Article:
Though our relationship with the landowners is still very young, we feel a tremendous sense of support and openness from them, which makes the whole thing so much more exciting from the get-go. It is incredible to feel so valued.We are so grateful to them for this opportunity and are really hoping to reciprocate the blessing by bringing earth-care and biodiversity to this land!

I intend to keep account of this whole process via this blog, but I am simultaneously also setting the goal to keep detailed planting, financial, and operations records, so we will see how it all balances out soon I suppose.

It is so great to finally be given so much creative freedom, and to share this experience with Paige! We have a lot of ideas, perhaps too many for the first year, but we are ready to have all those ideas turned upside down. We feel ready to learn and we feel willing to put forth all of energy in the process.

Considering that it is the beginning of February and beds are not prepped, the greenhouse has ripped plastic on 2 sides, we haven't ordered any new seeds, and we aren't even yet moved into the on-site housing, we are realizing that we may have to make some concessions the first year, and we are still doing our best to try to minimize them, and keep our eyes on long-term gains, rather than short-term. Somewhere between the purists and the corner-cutters, you'll find us... but we'll probably be hanging out with the purists, milking their brains.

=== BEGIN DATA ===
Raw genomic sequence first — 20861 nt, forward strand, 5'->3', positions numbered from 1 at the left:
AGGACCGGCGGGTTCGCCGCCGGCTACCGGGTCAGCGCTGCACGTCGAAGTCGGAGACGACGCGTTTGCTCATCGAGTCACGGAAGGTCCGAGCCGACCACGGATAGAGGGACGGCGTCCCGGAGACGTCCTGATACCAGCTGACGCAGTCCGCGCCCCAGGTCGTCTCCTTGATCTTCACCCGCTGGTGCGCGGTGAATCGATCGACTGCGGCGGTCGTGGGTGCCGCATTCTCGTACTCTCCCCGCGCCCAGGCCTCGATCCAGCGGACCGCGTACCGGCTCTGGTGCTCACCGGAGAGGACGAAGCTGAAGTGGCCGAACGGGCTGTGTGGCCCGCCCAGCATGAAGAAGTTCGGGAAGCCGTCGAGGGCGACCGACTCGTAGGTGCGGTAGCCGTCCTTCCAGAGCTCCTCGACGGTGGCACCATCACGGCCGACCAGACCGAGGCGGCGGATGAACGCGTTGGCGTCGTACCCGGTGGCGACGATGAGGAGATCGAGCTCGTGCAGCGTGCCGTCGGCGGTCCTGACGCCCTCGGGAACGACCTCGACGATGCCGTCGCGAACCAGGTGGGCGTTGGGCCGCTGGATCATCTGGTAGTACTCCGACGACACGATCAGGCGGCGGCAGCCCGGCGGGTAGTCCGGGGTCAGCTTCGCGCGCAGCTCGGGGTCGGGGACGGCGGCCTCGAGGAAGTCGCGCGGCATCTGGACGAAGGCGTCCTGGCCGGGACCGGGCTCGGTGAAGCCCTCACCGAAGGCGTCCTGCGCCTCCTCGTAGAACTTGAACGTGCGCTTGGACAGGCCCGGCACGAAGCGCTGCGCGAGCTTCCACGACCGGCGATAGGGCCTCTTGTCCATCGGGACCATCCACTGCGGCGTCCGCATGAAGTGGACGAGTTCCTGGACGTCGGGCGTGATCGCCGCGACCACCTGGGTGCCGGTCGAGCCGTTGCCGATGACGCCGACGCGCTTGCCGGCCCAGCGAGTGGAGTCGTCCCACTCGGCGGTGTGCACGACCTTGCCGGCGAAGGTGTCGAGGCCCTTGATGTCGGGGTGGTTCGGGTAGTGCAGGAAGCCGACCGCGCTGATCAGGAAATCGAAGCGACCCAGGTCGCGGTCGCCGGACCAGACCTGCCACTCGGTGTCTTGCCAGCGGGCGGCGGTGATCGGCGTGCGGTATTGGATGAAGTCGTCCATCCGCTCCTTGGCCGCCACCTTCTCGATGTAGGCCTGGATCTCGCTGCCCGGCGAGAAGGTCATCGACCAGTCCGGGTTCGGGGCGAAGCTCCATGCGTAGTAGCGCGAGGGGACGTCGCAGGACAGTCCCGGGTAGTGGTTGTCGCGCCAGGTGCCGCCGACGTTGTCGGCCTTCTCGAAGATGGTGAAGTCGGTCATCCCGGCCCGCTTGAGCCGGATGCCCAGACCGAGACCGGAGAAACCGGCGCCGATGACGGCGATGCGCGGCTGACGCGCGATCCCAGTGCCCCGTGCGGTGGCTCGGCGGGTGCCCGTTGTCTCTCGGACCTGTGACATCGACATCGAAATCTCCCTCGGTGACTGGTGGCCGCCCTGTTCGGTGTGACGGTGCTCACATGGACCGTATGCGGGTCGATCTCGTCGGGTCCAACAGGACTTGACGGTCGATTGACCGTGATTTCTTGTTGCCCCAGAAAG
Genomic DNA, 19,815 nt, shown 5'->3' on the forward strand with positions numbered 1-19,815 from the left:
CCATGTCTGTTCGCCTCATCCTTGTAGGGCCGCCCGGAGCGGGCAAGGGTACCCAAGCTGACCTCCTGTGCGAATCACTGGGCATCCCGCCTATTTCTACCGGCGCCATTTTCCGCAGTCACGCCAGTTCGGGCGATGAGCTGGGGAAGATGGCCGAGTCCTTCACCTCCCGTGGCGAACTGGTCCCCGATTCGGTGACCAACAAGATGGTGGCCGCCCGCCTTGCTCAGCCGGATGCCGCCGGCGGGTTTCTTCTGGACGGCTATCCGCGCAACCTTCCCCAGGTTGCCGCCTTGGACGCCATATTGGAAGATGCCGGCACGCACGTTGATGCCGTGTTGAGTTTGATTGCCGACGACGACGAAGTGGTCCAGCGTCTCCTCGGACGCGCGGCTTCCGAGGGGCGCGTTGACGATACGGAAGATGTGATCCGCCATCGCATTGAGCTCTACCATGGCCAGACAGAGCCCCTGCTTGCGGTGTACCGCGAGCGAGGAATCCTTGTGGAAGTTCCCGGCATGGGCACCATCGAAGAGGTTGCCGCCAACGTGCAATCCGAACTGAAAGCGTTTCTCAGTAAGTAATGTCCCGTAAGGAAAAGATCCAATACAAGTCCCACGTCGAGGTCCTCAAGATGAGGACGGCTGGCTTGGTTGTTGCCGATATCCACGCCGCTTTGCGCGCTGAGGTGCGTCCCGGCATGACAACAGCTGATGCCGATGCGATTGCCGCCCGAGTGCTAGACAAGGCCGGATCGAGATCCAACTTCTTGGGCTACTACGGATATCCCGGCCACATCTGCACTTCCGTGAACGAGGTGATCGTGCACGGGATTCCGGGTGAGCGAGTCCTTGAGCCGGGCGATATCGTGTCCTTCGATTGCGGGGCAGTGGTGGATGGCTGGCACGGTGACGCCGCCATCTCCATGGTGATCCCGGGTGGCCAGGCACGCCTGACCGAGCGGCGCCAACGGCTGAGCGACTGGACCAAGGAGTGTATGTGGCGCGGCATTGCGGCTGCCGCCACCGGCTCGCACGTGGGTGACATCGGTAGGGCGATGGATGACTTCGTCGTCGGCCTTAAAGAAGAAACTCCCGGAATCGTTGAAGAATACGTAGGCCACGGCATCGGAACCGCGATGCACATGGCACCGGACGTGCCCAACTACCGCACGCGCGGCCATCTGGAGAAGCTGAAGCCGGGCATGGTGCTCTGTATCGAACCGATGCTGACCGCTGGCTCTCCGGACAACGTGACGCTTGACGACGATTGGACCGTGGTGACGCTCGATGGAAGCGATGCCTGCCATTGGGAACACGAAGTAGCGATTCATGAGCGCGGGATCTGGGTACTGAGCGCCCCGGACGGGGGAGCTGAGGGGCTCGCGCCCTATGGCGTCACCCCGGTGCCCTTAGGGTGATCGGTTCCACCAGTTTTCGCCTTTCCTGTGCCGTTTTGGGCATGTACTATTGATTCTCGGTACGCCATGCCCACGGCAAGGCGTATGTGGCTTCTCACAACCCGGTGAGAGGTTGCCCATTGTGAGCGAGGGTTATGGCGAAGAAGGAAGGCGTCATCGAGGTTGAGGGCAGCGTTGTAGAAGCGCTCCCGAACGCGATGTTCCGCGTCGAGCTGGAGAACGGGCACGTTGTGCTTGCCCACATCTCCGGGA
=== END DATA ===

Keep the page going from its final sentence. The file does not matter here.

We are decidedly not tilling the central ( what we have been referring to as the "heart") garden beds. I think at this point, we will keep about 80-90% of them in annual crop rotation, but we will likely end up preparing them by adding some local horse manure, loosening with a broad-fork, and mulching with straw.

The soil seems like premo, floodplain sandy loam, super loose top soil even after several regional freezes, and has been in cultivation for I think nearly 10 years. We had observed these traits and the soil type was confirmed as a representation of the entire site, when I used the GPS coordinates to to a Web Soil Survey (excellent resource from the NRCS, google it friends!).